Low pressure will dominate the weather in the UK through this week. Much of the south will see a spell of rain through Tuesday while frequent showers move into the north of the UK combined with sunny spells. These showers could fall as snow over the hills of Scotland.

Through Wednesday, brisk westerlies will bring further rain to most areas, and over the higher hills in Scotland the likelihood of a short spell of snow before it turns mild for most.

A notably deep area of low pressure will track to the north of the UK over the Norwegian Sea through Wednesday night and into Thursday. This will bring very strong winds and heavy showers to a large portion of the UK, with a Yellow National Severe Weather Warning covering Scotland, Northern Ireland, Northern England and the north of Wales.

Met Office Deputy Chief Meteorologist, Helen Caughey, said: “Wind speeds will increase from the northwest through Wednesday evening and overnight, so that by Thursday there is a risk of  gusts of 50-60mph for a large swathe of central and northern parts of the UK. Coastal locations, higher ground, and areas to the east of high ground could see gusts of 70-80mph. Due to the scale of the low pressure to the north of the UK, it is possible this event could  persist across some areas into Friday, so we recommend keeping up to date with the Met Office forecast.”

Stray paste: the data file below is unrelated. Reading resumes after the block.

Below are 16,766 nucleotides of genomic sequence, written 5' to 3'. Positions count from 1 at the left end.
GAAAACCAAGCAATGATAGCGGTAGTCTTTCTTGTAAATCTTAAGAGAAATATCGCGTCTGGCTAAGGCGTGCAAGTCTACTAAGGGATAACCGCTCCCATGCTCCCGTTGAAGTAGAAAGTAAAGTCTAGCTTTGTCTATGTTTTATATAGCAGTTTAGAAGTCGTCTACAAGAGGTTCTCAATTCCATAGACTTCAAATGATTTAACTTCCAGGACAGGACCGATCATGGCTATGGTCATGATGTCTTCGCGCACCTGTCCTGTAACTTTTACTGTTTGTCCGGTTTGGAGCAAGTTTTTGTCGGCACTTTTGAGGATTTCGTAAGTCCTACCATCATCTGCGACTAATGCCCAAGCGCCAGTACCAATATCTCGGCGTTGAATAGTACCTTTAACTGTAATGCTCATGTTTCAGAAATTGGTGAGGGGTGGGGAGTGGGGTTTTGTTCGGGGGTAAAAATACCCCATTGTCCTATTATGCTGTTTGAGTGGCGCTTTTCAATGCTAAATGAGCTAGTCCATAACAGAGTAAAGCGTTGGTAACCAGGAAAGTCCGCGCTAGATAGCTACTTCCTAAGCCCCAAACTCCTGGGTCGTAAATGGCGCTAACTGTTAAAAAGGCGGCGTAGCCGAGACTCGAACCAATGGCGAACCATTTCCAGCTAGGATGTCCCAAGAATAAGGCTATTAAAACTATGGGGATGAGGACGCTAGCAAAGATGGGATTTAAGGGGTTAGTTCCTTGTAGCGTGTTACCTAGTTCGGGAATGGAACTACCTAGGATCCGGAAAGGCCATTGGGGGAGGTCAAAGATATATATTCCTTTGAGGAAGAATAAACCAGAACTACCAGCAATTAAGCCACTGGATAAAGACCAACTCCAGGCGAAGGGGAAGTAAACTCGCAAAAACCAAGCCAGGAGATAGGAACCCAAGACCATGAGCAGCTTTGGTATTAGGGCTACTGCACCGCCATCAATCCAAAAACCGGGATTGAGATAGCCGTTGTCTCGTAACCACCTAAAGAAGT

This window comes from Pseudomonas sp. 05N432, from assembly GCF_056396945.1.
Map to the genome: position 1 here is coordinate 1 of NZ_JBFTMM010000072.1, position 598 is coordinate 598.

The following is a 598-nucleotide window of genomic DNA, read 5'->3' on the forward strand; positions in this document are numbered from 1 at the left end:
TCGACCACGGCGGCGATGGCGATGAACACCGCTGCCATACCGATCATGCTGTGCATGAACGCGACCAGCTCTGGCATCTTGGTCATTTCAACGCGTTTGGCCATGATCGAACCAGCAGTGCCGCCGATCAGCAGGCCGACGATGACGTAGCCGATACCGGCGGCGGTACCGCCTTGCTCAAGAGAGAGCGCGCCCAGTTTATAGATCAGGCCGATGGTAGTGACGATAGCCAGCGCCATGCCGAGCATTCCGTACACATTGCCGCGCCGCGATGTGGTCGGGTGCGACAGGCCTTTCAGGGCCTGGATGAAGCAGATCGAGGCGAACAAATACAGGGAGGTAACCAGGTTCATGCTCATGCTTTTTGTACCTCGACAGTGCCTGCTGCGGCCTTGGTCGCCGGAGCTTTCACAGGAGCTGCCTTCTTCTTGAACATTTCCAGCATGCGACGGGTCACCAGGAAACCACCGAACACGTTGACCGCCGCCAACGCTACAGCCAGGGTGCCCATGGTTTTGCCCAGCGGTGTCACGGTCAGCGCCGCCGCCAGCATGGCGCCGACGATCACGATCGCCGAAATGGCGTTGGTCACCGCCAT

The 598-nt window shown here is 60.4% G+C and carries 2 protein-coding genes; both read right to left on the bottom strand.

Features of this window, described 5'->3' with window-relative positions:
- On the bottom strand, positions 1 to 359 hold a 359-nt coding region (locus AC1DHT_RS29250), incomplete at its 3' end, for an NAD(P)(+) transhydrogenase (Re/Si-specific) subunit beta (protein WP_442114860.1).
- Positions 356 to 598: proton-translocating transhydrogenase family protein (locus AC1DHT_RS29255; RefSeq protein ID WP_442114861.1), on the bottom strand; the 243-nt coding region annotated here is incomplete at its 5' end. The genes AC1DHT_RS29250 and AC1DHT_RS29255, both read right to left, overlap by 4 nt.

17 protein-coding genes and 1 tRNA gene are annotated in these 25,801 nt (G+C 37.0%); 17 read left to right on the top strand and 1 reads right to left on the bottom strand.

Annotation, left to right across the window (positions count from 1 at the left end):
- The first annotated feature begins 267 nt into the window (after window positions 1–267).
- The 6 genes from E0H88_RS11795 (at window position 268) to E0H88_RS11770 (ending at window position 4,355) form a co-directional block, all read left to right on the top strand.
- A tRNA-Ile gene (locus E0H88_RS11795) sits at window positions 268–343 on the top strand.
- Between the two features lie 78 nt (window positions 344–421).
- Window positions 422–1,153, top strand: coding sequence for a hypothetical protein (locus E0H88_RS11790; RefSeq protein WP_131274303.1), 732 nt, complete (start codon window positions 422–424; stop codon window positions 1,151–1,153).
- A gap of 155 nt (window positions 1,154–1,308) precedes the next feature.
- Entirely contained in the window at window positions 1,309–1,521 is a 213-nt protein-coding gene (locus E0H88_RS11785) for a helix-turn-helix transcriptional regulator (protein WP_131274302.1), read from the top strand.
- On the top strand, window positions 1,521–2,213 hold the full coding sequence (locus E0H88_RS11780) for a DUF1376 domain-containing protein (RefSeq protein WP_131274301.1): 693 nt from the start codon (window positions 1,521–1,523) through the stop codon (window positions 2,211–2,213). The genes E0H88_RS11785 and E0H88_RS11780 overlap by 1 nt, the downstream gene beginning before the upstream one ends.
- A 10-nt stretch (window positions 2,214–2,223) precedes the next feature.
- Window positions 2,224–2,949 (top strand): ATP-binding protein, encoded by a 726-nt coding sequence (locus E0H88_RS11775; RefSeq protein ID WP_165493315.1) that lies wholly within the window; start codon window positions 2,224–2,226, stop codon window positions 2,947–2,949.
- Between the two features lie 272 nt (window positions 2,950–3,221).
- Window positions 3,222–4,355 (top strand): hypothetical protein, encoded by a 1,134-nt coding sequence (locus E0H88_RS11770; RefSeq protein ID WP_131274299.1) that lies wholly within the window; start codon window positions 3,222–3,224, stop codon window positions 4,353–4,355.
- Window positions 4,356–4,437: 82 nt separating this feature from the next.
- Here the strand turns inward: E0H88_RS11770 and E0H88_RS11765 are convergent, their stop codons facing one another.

It will remain windy as the area of low pressure moves away to the east across Scandinavia, with frequent showers continuing in western areas with the southeast of the UK remaining mostly dry.

Christmas weather

Through the weekend a band of rain sinks south, initially with colder, showery conditions to the north and milder, wetter conditions to the south. As this clears south, a ridge of high pressure is likely to briefly build from the south-west. Wintry showers continue to feed in across the north and here colder conditions also mean rural areas will likely see a frost on Christmas morning. This colder interlude is likely to be short lived, as milder, more unsettled Atlantic conditions look to return from the west later on Christmas Day or early on Boxing Day.

Helen continued: “As we begin Christmas Day wintry showers initially feeding in across the north in the colder air mass would technically make it a white Christmas, as we only need to see a single flake falling. Elsewhere, while it is likely at first to be mostly dry there is the potential for rain approaching from the west later on. As this moves east, we may see rain turning to snow, at least over high ground. It’s unlikely that we will see widespread or settling snow giving any proper accumulations. Although technically it might be a white Christmas, don’t get your hopes up for a picture-perfect white landscape.”

Further ahead 

Looking towards the New Year, the weather looks to remain unsettled with low pressure bringing breezy and wet conditions for many.

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